Time： 2018-11-21 11:48:20
Historically, International Business Machines (NYSE:IBM) owned and operated its own chip manufacturing plants and invested heavily to develop the manufacturing recipes -- known as processes -- to build its POWER and Z-series chips that power its server and mainframe products, respectively. That changed, however, in 2015, when IBM inked a deal to sell its chip manufacturing plants and transfer its technology development staff to pure-play contract chip manufacturer GlobalFoundries.
GlobalFoundries, at the time, had boasted that the acquisition of the IBM assets "solidifies its path to advanced process technologies at 10nm, 7nm, and beyond."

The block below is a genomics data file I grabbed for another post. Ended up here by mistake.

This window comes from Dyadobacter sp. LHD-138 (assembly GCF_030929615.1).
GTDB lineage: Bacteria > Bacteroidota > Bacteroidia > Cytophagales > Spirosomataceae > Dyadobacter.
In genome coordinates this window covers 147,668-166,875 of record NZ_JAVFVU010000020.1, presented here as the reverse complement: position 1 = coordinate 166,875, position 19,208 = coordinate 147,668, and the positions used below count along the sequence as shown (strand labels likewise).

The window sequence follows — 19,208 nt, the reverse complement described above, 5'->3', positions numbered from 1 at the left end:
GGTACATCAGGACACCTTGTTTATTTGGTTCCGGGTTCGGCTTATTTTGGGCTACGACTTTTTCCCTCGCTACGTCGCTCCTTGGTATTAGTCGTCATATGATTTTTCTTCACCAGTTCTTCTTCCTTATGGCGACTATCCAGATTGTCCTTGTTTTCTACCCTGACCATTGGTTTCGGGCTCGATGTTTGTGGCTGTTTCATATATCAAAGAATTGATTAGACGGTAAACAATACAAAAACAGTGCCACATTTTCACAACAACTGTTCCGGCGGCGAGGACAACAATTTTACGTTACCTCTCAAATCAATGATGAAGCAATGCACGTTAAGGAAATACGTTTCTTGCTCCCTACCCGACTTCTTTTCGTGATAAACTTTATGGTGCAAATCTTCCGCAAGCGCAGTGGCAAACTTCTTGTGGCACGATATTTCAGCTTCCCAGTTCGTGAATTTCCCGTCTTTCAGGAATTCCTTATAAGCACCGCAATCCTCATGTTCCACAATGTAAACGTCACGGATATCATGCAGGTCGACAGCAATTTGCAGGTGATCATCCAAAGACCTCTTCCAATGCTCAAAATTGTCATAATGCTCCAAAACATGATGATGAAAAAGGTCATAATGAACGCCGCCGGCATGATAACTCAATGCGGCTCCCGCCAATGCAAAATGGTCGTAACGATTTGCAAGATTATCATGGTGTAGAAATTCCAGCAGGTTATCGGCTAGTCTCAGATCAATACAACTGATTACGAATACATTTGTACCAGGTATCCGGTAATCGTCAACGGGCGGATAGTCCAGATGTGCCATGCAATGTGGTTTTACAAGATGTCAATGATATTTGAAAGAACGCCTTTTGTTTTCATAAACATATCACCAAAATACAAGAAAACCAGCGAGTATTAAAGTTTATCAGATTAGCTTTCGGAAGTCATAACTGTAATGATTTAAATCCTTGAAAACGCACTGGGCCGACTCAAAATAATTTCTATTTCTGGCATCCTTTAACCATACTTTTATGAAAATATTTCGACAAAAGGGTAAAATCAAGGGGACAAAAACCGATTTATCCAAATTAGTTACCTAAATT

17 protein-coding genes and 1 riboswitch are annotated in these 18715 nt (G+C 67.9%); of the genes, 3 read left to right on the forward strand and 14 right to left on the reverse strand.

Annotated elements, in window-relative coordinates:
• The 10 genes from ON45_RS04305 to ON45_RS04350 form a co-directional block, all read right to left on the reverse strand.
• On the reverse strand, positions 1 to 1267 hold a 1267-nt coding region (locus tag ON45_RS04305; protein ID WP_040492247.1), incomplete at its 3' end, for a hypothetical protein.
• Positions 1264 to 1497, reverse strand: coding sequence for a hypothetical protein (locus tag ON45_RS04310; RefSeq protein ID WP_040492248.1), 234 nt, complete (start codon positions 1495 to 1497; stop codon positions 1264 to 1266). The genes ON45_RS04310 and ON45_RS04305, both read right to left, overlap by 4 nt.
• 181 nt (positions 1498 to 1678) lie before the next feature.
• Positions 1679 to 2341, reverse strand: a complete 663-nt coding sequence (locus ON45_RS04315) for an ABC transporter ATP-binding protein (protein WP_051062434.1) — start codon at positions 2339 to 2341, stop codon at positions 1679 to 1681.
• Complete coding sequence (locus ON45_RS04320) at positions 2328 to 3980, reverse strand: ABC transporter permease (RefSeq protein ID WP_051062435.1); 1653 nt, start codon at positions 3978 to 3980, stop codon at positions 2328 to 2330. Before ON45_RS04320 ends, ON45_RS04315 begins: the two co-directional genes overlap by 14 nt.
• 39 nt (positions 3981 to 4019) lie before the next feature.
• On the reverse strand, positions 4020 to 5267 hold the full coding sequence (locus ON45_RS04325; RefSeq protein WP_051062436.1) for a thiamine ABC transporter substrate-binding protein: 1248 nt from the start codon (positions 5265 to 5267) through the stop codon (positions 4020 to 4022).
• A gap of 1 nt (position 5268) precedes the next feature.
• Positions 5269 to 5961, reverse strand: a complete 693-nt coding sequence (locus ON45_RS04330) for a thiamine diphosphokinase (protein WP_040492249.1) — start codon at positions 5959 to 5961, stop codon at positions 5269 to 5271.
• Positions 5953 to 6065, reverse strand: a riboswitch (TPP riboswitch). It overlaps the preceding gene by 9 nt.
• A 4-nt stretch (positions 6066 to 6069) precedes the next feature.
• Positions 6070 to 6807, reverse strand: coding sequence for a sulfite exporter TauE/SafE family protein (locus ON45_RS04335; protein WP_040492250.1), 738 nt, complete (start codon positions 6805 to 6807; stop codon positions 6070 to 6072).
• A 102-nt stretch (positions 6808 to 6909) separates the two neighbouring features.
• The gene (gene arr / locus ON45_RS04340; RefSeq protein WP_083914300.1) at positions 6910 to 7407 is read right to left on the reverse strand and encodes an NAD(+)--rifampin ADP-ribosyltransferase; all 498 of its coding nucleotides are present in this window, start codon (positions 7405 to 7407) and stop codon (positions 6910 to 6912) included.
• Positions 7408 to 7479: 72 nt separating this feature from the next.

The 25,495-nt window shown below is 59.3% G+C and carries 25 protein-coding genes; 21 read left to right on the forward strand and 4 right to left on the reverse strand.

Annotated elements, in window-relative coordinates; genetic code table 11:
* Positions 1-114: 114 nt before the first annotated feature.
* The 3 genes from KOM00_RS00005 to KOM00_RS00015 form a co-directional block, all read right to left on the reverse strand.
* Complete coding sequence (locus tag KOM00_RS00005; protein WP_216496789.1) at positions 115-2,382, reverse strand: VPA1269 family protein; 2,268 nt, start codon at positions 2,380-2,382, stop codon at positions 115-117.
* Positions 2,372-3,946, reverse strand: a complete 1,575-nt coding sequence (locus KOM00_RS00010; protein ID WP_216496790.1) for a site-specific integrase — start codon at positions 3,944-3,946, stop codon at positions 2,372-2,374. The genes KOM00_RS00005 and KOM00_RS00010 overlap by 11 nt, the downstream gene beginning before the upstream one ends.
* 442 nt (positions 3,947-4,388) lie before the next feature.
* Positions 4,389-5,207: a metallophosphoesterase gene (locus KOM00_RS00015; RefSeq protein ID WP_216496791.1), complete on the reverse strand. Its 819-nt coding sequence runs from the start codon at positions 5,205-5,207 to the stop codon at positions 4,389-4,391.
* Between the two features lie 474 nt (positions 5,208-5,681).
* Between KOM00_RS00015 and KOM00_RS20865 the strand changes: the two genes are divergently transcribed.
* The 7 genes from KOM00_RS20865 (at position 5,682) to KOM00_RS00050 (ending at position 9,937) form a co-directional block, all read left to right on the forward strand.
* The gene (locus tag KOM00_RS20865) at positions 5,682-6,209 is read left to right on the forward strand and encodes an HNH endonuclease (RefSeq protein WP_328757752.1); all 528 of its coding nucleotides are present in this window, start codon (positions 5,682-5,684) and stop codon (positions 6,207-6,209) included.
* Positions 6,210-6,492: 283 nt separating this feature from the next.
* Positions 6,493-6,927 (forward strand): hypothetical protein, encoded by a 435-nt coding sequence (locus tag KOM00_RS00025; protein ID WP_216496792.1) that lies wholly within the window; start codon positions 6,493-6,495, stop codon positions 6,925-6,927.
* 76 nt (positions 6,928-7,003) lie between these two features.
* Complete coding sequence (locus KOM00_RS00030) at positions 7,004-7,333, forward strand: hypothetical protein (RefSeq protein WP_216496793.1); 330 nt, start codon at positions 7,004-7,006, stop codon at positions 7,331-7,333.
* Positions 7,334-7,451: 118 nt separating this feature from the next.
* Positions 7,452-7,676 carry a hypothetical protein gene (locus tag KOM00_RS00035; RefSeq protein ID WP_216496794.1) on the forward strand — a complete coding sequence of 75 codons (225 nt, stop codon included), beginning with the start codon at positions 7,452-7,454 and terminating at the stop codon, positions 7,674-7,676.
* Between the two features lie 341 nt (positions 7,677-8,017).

As part of the deal, GlobalFoundries said that it had agreed to an "exclusive commitment to supply IBM with some of the world's most advanced semiconductor processors solutions for the next 10 years."
"[GlobalFoundries] also gets direct access to IBM's continued investment in world-class semiconductor research, solidifying its path to advanced process geometries at 10nm and beyond," GlobalFoundries said in a press release.
Unfortunately for IBM, GlobalFoundries -- for all of its boasting -- announced back in August that it had put its "7nm FinFET program on hold indefinitely" and is "restructuring its research and development teams to support its enhanced portfolio initiatives."